From Shore to Sea takes place in two locations in the Hellmouth Gulf, which is a remote and rarely-visited area off the coast of Cheliax. The first location is the village of Blackcove, where the PCs quickly get the sense that something strange is going on, and the second location (where the bulk of the gameplay is set) is a small island off the coast called Nal-Kashel. The gist of the adventure is the PCs exploring Nal-Kashel and piecing together clues to realise that an aboleth (trapped underground since the days of Old Azlant) has been mind-controlling villagers from Blackcove to help it escape! The adventure background is pretty complicated (and perhaps over-complicated for a 32-page module), involving Nal-Kashel (an ancient Azlanti observatory and university); the villagers of Blackcove who, for generations, have been birthing gillmen; a strange curse on the island; off-shore colonies of skum; an alchemist named Gerlach who tried and failed to solve the mystery of Nal-Kashel; and the aforementioned aboleth with the fitting name of Mohlomog. I won't go into all of the backstory here, though bits and pieces will come out later in the review.

Part One ("The Shores of Hellmouth Gulf") starts off with the PCs walking along the coast of the Hellmouth Gulf. Absolutely no mention whatsoever is given for why the PCs might be doing this, so a GM is going to have to make up a reason from scratch. I like it when modules give at least a small sidebar listing possibilities, because if the initial adventure hook doesn't sink in, it can be hard for the GM to get things on track. The adventure hook for this module is pretty weak, I think. The PCs hear a scream in the distance and see a man in an old rowboat fighting off an attack by giant crabs. If a rescue is made in time, the man will explain that his wife is from the village of Blackcove up ahead. The couple followed a local tradition and went to spend the night on an island (Nal-Kashel), but she was abducted by strange sea creatures and the man barely escaped. He asks the PCs to travel to Blackcove and the island to see if they can rescue her, and says there's lot of ancient golden artifacts in the area. The reason it's a weak adventure hook is that Blackcove is five hours out of the way down a rarely-used road, the husband is too scared to accompany the PCs (instead, he flees back to his own village, which isn't a trait likely to make PCs feel sympathetic towards him), and no provision is made for what the GM should do if the man is killed or rendered unconscious during the battle against the crabs. Fortunately, despite a poor start, the rest of the module gets better.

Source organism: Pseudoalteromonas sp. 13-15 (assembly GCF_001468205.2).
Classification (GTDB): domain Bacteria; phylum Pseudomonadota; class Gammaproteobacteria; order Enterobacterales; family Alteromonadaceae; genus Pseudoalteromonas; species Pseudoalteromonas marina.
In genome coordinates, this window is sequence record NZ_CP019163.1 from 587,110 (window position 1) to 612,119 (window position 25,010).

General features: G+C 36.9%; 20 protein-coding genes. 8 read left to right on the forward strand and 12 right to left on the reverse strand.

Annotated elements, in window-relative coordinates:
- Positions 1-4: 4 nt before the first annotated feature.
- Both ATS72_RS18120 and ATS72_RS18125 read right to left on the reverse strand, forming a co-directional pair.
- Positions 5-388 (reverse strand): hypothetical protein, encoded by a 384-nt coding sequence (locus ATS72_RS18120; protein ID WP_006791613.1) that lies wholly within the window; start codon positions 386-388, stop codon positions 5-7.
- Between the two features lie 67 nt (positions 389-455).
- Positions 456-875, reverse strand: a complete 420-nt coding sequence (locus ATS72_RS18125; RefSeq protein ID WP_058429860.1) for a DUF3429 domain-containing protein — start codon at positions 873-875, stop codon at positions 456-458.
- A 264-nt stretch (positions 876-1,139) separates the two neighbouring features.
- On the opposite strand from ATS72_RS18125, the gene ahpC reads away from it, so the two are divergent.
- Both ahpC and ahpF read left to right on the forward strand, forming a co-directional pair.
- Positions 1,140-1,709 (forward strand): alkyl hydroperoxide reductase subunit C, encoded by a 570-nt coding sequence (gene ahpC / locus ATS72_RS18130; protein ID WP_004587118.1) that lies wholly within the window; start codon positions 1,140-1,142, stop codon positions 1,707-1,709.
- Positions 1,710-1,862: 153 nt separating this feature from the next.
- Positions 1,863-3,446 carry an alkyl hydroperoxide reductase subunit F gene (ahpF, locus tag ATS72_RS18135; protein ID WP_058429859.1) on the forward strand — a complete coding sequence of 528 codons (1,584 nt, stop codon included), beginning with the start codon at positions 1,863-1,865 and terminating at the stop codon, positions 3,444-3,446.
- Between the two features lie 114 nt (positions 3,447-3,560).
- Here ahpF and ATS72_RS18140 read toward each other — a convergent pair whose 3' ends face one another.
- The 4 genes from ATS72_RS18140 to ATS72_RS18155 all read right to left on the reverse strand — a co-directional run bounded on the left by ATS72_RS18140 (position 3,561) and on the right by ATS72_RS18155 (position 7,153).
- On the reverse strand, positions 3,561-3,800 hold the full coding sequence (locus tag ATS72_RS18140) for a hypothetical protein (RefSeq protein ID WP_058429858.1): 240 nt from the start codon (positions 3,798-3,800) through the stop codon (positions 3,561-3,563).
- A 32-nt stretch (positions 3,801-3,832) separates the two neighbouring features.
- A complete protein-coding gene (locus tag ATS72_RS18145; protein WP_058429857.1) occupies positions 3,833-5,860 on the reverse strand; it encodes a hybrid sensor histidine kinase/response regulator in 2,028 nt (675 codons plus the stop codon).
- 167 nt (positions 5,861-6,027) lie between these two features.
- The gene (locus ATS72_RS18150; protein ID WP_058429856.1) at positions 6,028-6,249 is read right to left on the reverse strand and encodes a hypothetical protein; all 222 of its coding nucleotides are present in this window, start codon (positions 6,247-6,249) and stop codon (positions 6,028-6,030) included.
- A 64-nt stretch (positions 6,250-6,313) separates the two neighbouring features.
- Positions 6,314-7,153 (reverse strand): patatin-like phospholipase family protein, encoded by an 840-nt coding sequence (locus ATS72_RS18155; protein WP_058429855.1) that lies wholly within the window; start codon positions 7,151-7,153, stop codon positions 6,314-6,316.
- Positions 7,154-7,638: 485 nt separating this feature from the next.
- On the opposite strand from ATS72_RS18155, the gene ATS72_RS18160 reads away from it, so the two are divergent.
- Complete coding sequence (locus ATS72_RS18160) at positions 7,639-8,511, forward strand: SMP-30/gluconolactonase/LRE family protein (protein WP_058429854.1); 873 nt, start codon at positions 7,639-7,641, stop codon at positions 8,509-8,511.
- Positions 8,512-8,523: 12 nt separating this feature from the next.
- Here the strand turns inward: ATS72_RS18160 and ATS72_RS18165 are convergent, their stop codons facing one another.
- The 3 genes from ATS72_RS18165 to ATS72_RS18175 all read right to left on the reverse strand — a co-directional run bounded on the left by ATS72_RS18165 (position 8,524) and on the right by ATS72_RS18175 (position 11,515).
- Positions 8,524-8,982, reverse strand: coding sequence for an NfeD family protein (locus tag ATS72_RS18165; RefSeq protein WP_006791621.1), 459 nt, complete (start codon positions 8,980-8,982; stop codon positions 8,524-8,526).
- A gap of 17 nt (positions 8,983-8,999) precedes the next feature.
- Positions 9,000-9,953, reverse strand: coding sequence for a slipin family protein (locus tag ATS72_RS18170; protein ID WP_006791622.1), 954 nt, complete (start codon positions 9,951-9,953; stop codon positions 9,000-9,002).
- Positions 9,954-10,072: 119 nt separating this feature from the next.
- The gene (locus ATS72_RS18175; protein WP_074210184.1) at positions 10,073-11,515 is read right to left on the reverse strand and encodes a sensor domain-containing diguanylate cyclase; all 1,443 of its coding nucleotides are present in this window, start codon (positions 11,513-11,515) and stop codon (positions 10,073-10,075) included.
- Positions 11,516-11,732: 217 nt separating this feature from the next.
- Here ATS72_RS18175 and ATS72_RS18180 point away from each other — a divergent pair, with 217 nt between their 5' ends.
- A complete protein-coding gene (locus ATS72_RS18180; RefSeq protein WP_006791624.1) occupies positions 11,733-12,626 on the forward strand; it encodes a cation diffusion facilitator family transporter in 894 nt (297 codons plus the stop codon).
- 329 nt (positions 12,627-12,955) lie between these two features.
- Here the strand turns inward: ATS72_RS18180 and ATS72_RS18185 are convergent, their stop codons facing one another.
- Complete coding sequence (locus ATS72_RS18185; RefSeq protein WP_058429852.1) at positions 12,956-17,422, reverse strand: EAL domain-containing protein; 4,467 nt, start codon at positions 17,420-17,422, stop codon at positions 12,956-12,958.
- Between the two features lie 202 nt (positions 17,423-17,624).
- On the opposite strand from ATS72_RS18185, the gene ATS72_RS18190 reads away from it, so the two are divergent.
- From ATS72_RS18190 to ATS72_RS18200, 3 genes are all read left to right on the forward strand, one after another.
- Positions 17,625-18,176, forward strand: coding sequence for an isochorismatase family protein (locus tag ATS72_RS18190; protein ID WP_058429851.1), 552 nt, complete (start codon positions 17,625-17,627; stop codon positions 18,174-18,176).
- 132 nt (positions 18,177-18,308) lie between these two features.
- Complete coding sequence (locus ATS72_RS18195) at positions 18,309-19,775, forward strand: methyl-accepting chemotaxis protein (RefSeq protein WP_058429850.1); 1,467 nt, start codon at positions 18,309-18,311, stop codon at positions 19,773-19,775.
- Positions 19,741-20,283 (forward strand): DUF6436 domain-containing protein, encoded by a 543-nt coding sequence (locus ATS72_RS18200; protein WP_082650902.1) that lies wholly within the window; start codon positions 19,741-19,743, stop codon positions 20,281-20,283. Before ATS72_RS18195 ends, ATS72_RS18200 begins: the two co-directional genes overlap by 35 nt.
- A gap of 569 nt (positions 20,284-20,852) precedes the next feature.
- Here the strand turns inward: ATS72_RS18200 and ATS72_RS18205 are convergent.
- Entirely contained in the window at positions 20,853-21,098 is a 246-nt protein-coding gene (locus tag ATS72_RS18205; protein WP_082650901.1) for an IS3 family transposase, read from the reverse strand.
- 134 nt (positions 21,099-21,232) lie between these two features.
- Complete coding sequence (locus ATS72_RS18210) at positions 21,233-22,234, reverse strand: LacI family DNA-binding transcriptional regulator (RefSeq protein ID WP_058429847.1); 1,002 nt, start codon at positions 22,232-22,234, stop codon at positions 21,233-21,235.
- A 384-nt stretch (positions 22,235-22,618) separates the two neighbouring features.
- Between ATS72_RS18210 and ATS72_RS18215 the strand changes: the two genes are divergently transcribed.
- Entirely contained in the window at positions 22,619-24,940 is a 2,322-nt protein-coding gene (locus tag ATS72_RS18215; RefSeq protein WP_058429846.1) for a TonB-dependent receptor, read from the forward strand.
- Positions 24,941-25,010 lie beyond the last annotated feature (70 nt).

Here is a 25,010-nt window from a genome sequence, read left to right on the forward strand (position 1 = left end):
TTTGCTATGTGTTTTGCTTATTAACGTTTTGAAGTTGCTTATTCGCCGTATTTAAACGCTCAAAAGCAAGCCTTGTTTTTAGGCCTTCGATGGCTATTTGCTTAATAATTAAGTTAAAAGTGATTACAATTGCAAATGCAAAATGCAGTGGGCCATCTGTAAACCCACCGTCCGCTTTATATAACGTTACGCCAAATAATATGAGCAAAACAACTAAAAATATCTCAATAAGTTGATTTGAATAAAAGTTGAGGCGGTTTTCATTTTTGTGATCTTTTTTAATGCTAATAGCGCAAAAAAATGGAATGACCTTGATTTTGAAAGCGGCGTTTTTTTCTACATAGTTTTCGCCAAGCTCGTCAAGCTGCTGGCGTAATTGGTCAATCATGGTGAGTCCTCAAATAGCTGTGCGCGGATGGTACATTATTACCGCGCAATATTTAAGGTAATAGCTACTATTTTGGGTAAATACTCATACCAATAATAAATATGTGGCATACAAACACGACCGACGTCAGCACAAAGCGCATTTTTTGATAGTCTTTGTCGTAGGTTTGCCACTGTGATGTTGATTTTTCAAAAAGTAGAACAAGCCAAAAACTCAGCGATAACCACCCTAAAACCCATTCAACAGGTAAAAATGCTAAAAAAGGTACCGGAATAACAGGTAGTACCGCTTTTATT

When the PCs reach Blackcove, they see a village that looks almost entirely abandoned. The village has a great, creepy vibe, and the module uses the most of little vignettes, weather effects, and description to help get a table in the right mood. This is a gray, misty, lugubrious place like something out of Lovecraft's Kingsport. Eventually, the PCs will encounter one of the few remaining villagers, and the group is (quite organically) steered toward visiting the lighthouse, where an assembly is taking place. PCs can start to gather some information about what's going on here (with a nicely written and detailed section on what different Diplomacy check results will reveal) and probably learn that a local man named Gerlach visited Nal-Kashel some weeks ago but never returned. There are fears that he must have "stirred something up," and, ever since, more and villagers have been disappearing. Many of the villagers are revealed to have fish-like traits (and are mechanically Gillmen), though this is a generations-long phenomena and not something directly tied to the current adventure.